President Jacob Zuma
South Africa cut its growth forecasts and predicted a wider budget deficit on Thursday, citing fallout from the worst mining strikes since apartheid and a lack of infrastructure investment.
But Finance Minister Pravin Gordhan sought to allay fears of a meltdown in Africa's biggest economy, saying it remained on a firmer footing than most of the developed world and dismissing downgrades by Moody's and S&P as "inappropriate".
The National Treasury cut the 2012 growth forecast to 2.5 percent from the 2.7 percent of earlier in the year, citing structural constraints and the impact of nearly three months of strikes in the platinum and gold mines.
In a document outlining the budget for the next three fiscal years, it raised the projected 2012/13 budget deficit to 4.8 percent of GDP, in line with a Reuters poll of economists. The Treasury had previously forecast a deficit of 4.6 percent, reports Reuters.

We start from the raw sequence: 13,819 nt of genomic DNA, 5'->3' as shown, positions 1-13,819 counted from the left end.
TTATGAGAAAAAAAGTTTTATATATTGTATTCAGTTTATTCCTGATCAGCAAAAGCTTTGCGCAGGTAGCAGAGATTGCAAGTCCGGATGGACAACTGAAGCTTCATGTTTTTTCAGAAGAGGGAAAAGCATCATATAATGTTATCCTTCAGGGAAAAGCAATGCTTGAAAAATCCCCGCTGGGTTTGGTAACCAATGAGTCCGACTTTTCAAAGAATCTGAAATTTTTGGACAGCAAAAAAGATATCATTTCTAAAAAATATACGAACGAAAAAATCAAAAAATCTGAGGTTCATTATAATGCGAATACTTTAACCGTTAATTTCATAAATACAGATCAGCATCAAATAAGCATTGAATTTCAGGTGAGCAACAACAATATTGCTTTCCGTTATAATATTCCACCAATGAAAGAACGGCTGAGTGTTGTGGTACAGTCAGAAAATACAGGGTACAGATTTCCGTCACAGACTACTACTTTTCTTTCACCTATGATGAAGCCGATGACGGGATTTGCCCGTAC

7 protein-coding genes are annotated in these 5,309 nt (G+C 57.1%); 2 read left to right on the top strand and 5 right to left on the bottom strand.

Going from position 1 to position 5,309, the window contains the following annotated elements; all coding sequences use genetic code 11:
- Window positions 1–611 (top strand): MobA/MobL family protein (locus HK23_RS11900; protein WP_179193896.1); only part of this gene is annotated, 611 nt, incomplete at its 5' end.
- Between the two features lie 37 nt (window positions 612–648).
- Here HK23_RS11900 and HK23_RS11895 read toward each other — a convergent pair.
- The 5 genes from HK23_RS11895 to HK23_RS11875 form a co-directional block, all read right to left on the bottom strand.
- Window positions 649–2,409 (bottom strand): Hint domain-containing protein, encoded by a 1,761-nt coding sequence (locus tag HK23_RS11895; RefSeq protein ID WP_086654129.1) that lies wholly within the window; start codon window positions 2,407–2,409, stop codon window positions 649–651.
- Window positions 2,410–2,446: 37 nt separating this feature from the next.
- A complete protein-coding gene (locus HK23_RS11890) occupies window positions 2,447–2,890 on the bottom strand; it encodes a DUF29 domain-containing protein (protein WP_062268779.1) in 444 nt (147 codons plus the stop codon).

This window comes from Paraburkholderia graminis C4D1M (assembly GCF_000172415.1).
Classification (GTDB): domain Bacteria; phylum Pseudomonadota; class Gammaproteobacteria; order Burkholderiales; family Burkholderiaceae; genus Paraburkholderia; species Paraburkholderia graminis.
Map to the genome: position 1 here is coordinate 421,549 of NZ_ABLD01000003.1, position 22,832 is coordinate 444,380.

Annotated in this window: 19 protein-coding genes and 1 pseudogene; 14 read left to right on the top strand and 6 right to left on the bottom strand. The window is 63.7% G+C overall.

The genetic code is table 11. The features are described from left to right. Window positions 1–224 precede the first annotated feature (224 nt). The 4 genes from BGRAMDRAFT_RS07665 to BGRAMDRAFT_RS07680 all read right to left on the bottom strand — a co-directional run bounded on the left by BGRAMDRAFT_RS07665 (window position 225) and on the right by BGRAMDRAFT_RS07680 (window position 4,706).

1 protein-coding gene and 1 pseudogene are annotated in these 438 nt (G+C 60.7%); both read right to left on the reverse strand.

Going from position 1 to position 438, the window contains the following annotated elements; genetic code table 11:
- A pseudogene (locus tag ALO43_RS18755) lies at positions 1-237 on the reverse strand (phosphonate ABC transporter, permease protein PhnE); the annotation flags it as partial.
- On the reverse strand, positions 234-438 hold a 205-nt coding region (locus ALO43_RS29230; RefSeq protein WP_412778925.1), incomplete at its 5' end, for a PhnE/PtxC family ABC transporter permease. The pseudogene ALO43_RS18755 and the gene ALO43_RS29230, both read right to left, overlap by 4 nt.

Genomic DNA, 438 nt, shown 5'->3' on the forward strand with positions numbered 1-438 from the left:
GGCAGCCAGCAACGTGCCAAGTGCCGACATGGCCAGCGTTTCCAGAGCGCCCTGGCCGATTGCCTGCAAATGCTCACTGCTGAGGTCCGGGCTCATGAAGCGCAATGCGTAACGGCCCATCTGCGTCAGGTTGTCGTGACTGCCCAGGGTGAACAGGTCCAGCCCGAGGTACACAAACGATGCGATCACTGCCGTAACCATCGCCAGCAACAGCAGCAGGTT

Gordhan stressed that the widening deficit was not due to overspending, but was a result of slower economic growth and its impact on revenue collection.
"Owing to weaker economic conditions, anticipated tax revenue for 2012/13 has been revised downwards, leading to a higher-than-projected consolidated budget deficit in the current fiscal year," Gordhan said.
Offshore investors have been worried that three months of mining labour unrest would put pressure on Gordhan to increase spending to try and ease some of the social tensions that led The Economist magazine to run a cover story last week entitled "Cry the Beloved Country - South Africa's sad decline".
But a combative Gordhan stressed Pretoria would not deviate from its current spending plans and vowed to keep total debt at a peak of 39 percent of GDP by 2015/16.